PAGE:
Garden City Community College has received a report following an independent investigation into the death of Braeden Bradforth, a GCCC football player who died suddenly in August 2018 after completing his first day of practice.
In May, the college retained Randy J. Aliment and Jordan Ford, of Lewis Brisbois, a law firm defending the college in a separate case, to conduct the third-party investigation. At the time, college spokeswoman Ashley Salazar said the investigation would attempt to “identify facts which may have caused or contributed to the death” of Bradforth.
Soon after, Aliment and Ford retained Rod Walters, the lead investigator in the death of a University of Maryland football player, to assist in the investigation.
Salazar said this week that the college has received a review of the investigation and that the office of GCCC president Ryan Ruda was the only recipient. She declined to provide a copy of the review, citing attorney-client privilege.
She said she was not sure of next steps or whether the college planned to share the report with Bradforth’s mother, Joanne Atkins-Ingram — represented by attorney Jill Greene — or U.S. Rep. Chris Smith, R-N.J., who has been critical of the college’s handling of Bradforth’s death.
Greene said this week that she has not contacted or heard from the college regarding the investigation but plans to reach out to the institution if she does not hear from it by the end of the week.
Greene said she and Atkins-Ingram are “anxious and excited” to see what is in the report.
“Hopefully it will provide more information and more insight into what really happened,” she said. “We’re still in the dark as far as what transpired between the time that Braeden wandered off the field and the time the EMS were called.”
While neither college personnel nor counsel have contacted Greene or Atkins-Ingram, they have also not yet indicated that they will withhold findings from the internal investigation. Atkins-Ingram said she hopes the college does not withhold the information.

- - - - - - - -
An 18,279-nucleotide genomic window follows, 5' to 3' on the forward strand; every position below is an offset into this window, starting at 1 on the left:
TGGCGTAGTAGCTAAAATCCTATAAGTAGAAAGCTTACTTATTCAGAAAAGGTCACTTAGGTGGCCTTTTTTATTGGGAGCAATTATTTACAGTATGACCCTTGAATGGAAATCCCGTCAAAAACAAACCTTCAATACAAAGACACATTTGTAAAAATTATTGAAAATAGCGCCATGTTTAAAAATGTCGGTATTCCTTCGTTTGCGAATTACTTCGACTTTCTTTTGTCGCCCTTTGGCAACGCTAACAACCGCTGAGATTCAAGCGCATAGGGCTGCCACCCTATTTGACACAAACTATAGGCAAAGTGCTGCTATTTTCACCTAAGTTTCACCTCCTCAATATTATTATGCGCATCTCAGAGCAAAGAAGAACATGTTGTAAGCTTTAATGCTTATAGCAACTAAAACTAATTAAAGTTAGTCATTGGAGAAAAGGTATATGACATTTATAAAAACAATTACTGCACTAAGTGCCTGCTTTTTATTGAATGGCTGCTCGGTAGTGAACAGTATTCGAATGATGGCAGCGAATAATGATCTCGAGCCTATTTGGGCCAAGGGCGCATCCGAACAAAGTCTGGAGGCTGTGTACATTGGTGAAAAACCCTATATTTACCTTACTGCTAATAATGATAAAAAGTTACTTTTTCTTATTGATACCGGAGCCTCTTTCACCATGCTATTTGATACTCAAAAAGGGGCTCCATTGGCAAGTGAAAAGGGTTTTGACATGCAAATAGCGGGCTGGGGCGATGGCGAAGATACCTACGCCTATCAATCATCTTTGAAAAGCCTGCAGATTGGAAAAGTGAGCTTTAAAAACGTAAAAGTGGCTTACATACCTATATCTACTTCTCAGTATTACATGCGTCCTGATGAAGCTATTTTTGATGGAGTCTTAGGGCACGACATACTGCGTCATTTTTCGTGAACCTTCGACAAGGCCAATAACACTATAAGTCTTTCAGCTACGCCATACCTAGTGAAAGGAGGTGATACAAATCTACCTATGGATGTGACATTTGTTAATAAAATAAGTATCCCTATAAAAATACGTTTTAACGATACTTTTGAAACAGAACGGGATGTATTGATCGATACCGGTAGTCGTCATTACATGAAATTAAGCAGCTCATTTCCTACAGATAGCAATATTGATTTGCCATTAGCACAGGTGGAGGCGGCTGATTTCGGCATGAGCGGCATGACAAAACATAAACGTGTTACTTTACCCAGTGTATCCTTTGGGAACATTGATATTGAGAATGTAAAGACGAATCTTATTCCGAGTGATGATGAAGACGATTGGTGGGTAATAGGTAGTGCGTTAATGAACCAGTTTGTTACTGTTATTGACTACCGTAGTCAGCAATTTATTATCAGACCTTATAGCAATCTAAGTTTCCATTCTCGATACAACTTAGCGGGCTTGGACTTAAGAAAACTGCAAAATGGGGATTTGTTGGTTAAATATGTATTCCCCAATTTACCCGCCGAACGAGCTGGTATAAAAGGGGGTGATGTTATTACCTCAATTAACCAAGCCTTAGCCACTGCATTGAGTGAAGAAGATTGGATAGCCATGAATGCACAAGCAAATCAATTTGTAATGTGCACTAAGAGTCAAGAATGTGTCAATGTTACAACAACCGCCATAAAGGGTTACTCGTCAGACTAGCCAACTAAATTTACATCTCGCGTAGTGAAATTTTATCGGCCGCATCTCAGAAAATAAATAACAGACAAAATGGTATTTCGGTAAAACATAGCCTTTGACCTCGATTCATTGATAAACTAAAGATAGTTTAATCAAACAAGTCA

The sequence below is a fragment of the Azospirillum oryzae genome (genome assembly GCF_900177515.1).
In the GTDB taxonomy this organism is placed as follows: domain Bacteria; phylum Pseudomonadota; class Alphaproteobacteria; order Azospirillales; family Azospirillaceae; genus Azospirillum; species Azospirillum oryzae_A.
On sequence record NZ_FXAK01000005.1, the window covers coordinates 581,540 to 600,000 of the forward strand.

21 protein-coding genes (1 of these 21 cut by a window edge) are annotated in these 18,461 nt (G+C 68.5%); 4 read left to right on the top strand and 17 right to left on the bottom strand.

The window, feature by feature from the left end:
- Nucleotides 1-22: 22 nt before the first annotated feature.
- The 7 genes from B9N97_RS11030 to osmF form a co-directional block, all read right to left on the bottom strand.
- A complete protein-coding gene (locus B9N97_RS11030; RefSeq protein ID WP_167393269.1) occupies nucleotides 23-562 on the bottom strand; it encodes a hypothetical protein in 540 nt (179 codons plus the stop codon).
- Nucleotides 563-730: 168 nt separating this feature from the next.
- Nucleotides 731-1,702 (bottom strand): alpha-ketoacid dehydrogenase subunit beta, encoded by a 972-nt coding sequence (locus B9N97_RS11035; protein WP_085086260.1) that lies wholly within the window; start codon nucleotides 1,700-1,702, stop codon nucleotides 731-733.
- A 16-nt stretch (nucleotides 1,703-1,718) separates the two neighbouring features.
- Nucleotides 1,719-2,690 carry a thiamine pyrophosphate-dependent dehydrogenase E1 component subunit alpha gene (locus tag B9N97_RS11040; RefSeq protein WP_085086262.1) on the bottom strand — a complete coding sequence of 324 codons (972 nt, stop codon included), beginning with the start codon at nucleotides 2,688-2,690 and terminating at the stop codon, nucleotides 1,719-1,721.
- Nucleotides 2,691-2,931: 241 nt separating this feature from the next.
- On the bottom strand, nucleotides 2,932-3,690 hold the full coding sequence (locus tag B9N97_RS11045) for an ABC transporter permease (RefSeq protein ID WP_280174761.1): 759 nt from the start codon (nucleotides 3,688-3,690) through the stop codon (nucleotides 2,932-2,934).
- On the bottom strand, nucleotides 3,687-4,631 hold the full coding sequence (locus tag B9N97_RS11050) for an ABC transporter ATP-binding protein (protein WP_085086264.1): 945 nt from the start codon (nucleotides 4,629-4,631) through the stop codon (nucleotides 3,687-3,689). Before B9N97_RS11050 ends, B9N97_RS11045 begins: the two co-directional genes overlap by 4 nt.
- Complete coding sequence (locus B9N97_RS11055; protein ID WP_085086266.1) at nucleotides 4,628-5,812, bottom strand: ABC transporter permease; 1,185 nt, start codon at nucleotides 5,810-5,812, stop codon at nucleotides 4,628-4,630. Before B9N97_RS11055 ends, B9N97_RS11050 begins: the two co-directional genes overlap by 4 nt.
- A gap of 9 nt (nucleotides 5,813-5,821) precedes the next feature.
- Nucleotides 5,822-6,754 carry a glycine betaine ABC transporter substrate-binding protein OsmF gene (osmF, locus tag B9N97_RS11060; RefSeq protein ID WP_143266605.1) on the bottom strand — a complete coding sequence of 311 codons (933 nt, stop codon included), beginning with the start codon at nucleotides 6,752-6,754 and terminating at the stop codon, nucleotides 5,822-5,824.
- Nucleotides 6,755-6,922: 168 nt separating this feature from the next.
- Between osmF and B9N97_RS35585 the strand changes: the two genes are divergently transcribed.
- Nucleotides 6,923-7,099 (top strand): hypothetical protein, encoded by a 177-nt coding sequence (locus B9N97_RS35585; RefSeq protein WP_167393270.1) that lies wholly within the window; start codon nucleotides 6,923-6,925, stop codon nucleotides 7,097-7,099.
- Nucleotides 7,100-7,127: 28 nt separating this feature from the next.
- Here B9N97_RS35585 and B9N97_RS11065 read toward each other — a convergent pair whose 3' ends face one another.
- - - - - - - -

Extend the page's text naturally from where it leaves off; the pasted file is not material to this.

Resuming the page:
“We’ve waited so long to just find out what happened to Braeden,” Atkins-Ingram said. “Because this has been the whole issue from the beginning. And I shouldn’t have to continue to fight to find out what happened to my son. We already know how he died. We need to know why. Why did this have to happen and what are they going to do to change things?
“No matter what, we’re not going to go away."
GCCC called for the investigation in May, shortly after releasing a summary of an internal review into Bradforth’s death. For months, the college refused to release information in the review to the public, despite public criticism from Atkins-Ingram, Greene and Smith.
All three have been outspoken about the college’s choices surrounding the incident, criticizing a lack of transparency.
The GCCC Board of Trustees originally mandated the investigation should not exceed $100,000 in expenditures, but it authorized up to $100,000 in additional funding in August.
On Aug. 1, 2018, teammates found Bradforth unconscious outside of the GCCC dorms sometime after the practice and team meeting, which Bradforth did not attend. He was eventually taken to St. Catherine Hospital, where he was pronounced dead.
The cause of death was ruled as exertional heat stroke, a condition a former team physician for the University of Oklahoma, Randy Eichner, has said is preventable, treatable and “should never” lead to the death of an athlete.
Contact Amber Friend at email@example.com.
Correction: An earlier version of this story incorrectly spelled the name of the former team physician for the University of Oklahoma. It is spelled Randy Eichner.